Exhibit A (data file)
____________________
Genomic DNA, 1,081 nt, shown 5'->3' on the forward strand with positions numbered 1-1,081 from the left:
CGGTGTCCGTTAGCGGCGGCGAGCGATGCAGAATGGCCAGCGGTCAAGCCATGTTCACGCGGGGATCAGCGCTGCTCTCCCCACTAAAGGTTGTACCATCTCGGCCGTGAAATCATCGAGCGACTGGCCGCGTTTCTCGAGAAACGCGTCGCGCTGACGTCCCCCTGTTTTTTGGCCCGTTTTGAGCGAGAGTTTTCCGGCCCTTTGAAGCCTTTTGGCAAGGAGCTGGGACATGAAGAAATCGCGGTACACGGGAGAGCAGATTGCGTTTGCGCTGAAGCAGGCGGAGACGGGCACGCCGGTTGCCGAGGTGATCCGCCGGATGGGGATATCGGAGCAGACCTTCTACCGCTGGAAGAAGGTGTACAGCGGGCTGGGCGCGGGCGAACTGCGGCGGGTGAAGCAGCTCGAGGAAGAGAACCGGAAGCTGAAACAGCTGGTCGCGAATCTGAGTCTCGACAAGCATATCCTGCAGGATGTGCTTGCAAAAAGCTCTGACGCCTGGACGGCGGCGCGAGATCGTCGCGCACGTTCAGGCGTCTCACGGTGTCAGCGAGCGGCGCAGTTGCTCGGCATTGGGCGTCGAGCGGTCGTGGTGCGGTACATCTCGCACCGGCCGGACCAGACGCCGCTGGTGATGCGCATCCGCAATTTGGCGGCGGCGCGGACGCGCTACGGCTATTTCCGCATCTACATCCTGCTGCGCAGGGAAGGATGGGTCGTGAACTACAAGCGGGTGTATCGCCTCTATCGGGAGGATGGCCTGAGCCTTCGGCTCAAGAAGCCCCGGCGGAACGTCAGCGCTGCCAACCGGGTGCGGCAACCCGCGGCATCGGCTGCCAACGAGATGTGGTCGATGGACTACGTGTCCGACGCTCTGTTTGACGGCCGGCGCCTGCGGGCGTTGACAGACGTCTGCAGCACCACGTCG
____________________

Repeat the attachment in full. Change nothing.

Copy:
Genomic DNA, 1,081 nt, shown 5'->3' on the forward strand with positions numbered 1-1,081 from the left:
CGGTGTCCGTTAGCGGCGGCGAGCGATGCAGAATGGCCAGCGGTCAAGCCATGTTCACGCGGGGATCAGCGCTGCTCTCCCCACTAAAGGTTGTACCATCTCGGCCGTGAAATCATCGAGCGACTGGCCGCGTTTCTCGAGAAACGCGTCGCGCTGACGTCCCCCTGTTTTTTGGCCCGTTTTGAGCGAGAGTTTTCCGGCCCTTTGAAGCCTTTTGGCAAGGAGCTGGGACATGAAGAAATCGCGGTACACGGGAGAGCAGATTGCGTTTGCGCTGAAGCAGGCGGAGACGGGCACGCCGGTTGCCGAGGTGATCCGCCGGATGGGGATATCGGAGCAGACCTTCTACCGCTGGAAGAAGGTGTACAGCGGGCTGGGCGCGGGCGAACTGCGGCGGGTGAAGCAGCTCGAGGAAGAGAACCGGAAGCTGAAACAGCTGGTCGCGAATCTGAGTCTCGACAAGCATATCCTGCAGGATGTGCTTGCAAAAAGCTCTGACGCCTGGACGGCGGCGCGAGATCGTCGCGCACGTTCAGGCGTCTCACGGTGTCAGCGAGCGGCGCAGTTGCTCGGCATTGGGCGTCGAGCGGTCGTGGTGCGGTACATCTCGCACCGGCCGGACCAGACGCCGCTGGTGATGCGCATCCGCAATTTGGCGGCGGCGCGGACGCGCTACGGCTATTTCCGCATCTACATCCTGCTGCGCAGGGAAGGATGGGTCGTGAACTACAAGCGGGTGTATCGCCTCTATCGGGAGGATGGCCTGAGCCTTCGGCTCAAGAAGCCCCGGCGGAACGTCAGCGCTGCCAACCGGGTGCGGCAACCCGCGGCATCGGCTGCCAACGAGATGTGGTCGATGGACTACGTGTCCGACGCTCTGTTTGACGGCCGGCGCCTGCGGGCGTTGACAGACGTCTGCAGCACCACGTCG